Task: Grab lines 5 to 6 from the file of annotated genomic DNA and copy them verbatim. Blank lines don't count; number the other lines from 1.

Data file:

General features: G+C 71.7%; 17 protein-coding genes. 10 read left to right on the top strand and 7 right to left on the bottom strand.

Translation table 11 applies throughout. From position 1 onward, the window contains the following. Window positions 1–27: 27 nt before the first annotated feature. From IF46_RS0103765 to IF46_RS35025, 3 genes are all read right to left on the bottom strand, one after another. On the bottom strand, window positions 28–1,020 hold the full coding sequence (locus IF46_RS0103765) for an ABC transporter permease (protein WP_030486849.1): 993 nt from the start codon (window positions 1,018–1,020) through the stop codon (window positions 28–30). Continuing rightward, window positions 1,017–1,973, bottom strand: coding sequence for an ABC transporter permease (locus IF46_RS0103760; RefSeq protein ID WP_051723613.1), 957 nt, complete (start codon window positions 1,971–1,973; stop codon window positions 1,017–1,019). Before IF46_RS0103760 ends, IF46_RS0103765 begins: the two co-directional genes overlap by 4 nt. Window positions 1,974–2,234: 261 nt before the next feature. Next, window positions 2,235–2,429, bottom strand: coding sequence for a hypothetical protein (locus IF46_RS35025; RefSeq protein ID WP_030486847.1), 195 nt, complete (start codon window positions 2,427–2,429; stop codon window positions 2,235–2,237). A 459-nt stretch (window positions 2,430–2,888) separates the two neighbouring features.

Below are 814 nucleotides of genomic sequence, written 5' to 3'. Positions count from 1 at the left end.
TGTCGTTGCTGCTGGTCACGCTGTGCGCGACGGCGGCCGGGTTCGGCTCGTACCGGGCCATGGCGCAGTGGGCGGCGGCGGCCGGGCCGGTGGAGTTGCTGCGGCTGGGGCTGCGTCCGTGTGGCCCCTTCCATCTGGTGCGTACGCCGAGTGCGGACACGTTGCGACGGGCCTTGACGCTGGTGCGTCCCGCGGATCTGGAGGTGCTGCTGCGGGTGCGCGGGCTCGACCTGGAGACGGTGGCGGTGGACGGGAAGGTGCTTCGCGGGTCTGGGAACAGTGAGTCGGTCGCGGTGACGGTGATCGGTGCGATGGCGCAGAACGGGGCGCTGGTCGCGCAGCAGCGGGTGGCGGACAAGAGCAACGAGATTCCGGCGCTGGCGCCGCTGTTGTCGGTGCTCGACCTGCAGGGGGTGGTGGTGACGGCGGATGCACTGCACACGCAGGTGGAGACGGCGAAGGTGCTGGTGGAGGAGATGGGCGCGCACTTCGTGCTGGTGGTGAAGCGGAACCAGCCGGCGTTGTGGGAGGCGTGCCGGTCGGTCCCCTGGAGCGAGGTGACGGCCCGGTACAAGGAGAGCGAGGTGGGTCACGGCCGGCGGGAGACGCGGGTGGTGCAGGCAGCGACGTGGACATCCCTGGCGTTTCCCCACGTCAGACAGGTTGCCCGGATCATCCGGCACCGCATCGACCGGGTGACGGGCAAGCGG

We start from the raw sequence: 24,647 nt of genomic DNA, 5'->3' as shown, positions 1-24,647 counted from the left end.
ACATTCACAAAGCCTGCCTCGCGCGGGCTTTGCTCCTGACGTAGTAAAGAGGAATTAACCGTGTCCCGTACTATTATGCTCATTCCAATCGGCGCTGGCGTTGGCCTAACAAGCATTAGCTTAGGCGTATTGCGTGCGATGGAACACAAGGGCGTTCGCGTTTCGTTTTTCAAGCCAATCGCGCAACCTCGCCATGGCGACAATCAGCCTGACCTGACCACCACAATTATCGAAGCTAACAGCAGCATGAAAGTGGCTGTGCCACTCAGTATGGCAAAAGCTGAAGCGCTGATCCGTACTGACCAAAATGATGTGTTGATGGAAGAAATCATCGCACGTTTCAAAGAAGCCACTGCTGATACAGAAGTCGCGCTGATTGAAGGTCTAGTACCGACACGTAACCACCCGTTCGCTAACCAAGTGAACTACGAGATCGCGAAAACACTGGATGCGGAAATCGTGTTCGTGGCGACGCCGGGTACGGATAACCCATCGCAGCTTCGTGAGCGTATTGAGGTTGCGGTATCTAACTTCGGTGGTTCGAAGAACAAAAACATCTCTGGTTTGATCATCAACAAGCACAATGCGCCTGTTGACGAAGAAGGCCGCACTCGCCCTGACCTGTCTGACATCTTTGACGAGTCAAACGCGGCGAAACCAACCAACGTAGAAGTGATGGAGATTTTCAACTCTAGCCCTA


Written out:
We start from the raw sequence: 24,647 nt of genomic DNA, 5'->3' as shown, positions 1-24,647 counted from the left end.
ACATTCACAAAGCCTGCCTCGCGCGGGCTTTGCTCCTGACGTAGTAAAGAGGAATTAACCGTGTCCCGTACTATTATGCTCATTCCAATCGGCGCTGGCGTTGGCCTAACAAGCATTAGCTTAGGCGTATTGCGTGCGATGGAACACAAGGGCGTTCGCGTTTCGTTTTTCAAGCCAATCGCGCAACCTCGCCATGGCGACAATCAGCCTGACCTGACCACCACAATTATCGAAGCTAACAGCAGCATGAAAGTGGCTGTGCCACTCAGTATGGCAAAAGCTGAAGCGCTGATCCGTACTGACCAAAATGATGTGTTGATGGAAGAAATCATCGCACGTTTCAAAGAAGCCACTGCTGATACAGAAGTCGCGCTGATTGAAGGTCTAGTACCGACACGTAACCACCCGTTCGCTAACCAAGTGAACTACGAGATCGCGAAAACACTGGATGCGGAAATCGTGTTCGTGGCGACGCCGGGTACGGATAACCCATCGCAGCTTCGTGAGCGTATTGAGGTTGCGGTATCTAACTTCGGTGGTTCGAAGAACAAAAACATCTCTGGTTTGATCATCAACAAGCACAATGCGCCTGTTGACGAAGAAGGCCGCACTCGCCCTGACCTGTCTGACATCTTTGACGAGTCAAACGCGGCGAAACCAACCAACGTAGAAGTGATGGAGATTTTCAACTCTAGCCCTA